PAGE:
Craig “Campaign Doc” Varoga is a longtime Democratic strategist and manager. Questions on strategy, general consulting, or anything campaign-related? Send questions using LinkedIn, Facebook, Twitter @CVaroga or CVaroga@Varoga.US and he’ll answer them right here.
Q: I just got through a bruising primary, but was impressed with the campaign my opponent ran. Should I hire his/her staff?
A: Yes, emphatically, but not the entire staff and only those who can do a good job for you. In other words, hiring just to be nice is a waste of money. But snagging the best of your opponent’s staff, for either your campaign or a party committee, is a smart way to unite the team in preparation for the general election.
It’s also a great idea to buy fundraising lists, voter IDs and analytics from your ex-opponent, budget and legal review permitting, in order to roar into the election with the greatest chances for success.
Q: Can a super PAC employ the same firm as the candidate it supports?
A: Yes, but some candidates and super PACs avoid the practice because of the optics. FWIW, an OpenSecrets analysis after the 2016 elections found that a total of 66 single-candidate super PACs hired the same vendors or staff as the candidates they backed.
In addition, the same analysis showed that there were “at least 632 instances where a super PAC and the candidate it supported both hired the same person or company at some point during this cycle, compared to 86 in 2014 and 161 in 2012.”
Combined, all that added up to at least 393 overlapping merchants and employees, and more than $32 million.
Still, it’s not the Wild West, so assess the politics and optics as part of your decision process, and hire an election attorney well versed in firewalls and written policies that protect both the candidate and the super PAC. Notably, candidates and super PACs can share the same attorney or law firm to remain in compliance with applicable rules and regulations.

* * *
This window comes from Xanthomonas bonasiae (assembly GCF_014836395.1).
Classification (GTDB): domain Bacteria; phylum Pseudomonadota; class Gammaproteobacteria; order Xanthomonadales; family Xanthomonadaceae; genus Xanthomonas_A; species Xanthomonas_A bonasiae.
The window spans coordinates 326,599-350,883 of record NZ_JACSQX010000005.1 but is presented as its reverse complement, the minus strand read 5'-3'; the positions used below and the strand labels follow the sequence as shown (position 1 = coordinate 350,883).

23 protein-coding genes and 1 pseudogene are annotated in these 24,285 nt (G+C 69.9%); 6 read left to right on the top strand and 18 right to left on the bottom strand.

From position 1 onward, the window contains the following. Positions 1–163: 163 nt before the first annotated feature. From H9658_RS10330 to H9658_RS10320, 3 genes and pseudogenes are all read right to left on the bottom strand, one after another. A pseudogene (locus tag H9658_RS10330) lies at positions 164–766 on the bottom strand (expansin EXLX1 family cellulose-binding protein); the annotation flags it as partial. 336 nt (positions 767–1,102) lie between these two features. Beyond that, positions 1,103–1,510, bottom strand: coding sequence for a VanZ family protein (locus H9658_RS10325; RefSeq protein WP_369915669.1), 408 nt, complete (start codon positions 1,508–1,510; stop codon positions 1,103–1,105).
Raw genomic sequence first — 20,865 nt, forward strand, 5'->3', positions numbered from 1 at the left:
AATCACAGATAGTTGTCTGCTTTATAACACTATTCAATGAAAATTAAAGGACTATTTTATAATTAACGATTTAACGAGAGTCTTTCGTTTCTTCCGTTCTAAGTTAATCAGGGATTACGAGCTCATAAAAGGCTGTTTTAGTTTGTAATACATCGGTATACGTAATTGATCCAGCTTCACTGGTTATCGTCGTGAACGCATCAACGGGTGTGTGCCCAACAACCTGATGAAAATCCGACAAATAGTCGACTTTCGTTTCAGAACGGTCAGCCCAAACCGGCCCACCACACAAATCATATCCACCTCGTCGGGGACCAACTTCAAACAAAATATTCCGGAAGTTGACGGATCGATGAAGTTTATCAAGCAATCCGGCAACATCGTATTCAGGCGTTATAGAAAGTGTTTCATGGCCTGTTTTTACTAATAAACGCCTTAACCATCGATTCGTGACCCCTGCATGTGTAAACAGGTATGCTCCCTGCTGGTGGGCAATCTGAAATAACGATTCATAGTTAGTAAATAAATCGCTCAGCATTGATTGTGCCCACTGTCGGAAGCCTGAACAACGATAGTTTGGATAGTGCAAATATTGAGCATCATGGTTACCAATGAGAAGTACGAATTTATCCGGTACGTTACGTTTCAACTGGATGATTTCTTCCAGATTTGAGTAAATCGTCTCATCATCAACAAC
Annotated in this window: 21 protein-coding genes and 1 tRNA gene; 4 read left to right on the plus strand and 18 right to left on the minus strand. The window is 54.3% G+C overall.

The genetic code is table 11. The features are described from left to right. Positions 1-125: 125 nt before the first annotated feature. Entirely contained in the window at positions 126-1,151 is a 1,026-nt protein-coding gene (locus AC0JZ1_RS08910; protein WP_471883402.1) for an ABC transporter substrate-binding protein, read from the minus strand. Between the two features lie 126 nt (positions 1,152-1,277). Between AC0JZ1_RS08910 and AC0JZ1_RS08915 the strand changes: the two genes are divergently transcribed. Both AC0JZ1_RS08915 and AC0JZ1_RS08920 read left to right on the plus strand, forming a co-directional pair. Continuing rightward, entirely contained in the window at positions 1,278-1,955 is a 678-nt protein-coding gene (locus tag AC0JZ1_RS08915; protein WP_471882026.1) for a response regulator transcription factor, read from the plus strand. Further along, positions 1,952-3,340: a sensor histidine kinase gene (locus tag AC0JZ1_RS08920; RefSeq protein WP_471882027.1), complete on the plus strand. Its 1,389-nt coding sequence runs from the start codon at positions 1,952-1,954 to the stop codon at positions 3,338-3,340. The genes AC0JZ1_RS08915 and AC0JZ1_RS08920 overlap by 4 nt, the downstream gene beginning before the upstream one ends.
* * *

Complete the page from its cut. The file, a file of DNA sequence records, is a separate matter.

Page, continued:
Q: My digital media consultant is always throwing metrics out at me — some of which I don't really understand. Should I invest in my own metrics to verify what she's saying? I've heard of companies like Vidyard providing good video tracking.
A: Generally, we advise that all campaigns become better informed consumers, rather than delegating metrics verification to another vendor. Yeah, it may be tedious and time consuming, but it’s good management.
Point being: Your digital media consultant should be able to provide you with the most relevant video viewing data, without investing in a separate tracking software.
According to Bret Wask of SB Digital, “The most relevant video return data is most often ‘full view rate’ and ‘average length of view.’ Political campaigns should be prioritizing premium inventory (forced full view pre-roll) that forces views in order to get the best return on their often limited budget.”
Q: A super PAC supporting our opponent is running digital ads that feature a picture of the opponent for more than 10 seconds, far more than half of the 15 seconds. How did they get around the rule that 50 percent of the ad can’t be from the candidate you’re supporting?
A: We assume that you’re referring to 1. A congressional or Senate race and, 2. The FEC rule that less than 50 percent of the images can be obtained from sources publicly available from the candidate, e.g., their website.
It’s worth exploring, and you should determine, whether your opponent’s ally is violating this rule. But it is entirely possible that the super PAC bought the image(s) from either a news organization or a non-political group, which is legal and would comply with the non-coordination rules.
Q: Is 2018 going to be a wave election?
A: Yes, but even wave elections have riptides and cross-currents. In a political environment in which chaos is a strategy and government dysfunction is a pre-existing condition, some “done deal” candidates are going to lose and some jokes with awful campaigns are going to win. Take nothing for granted, no matter who or where you are.
Craig Varoga consults on local, state, national and international campaigns and is a regular political analyst in numerous news media. Send questions using LinkedIn, Facebook, Twitter @CVaroga or CVaroga@Varoga.US.